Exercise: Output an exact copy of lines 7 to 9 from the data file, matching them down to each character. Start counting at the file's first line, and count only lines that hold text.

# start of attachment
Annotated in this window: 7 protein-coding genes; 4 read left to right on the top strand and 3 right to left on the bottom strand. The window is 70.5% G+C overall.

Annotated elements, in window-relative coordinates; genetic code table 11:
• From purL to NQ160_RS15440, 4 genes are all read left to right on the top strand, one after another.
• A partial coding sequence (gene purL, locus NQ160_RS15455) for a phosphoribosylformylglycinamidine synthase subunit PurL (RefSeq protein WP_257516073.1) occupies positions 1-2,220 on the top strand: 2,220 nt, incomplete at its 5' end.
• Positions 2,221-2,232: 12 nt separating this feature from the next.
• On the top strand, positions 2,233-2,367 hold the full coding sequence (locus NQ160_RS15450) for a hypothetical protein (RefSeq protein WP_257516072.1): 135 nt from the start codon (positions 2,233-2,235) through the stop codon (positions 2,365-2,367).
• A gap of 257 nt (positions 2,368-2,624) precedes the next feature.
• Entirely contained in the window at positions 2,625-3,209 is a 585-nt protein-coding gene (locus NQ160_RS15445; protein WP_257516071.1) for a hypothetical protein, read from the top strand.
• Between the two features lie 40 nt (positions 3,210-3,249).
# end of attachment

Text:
• A gap of 257 nt (positions 2,368-2,624) precedes the next feature.
• Entirely contained in the window at positions 2,625-3,209 is a 585-nt protein-coding gene (locus NQ160_RS15445; protein WP_257516071.1) for a hypothetical protein, read from the top strand.
• Between the two features lie 40 nt (positions 3,210-3,249).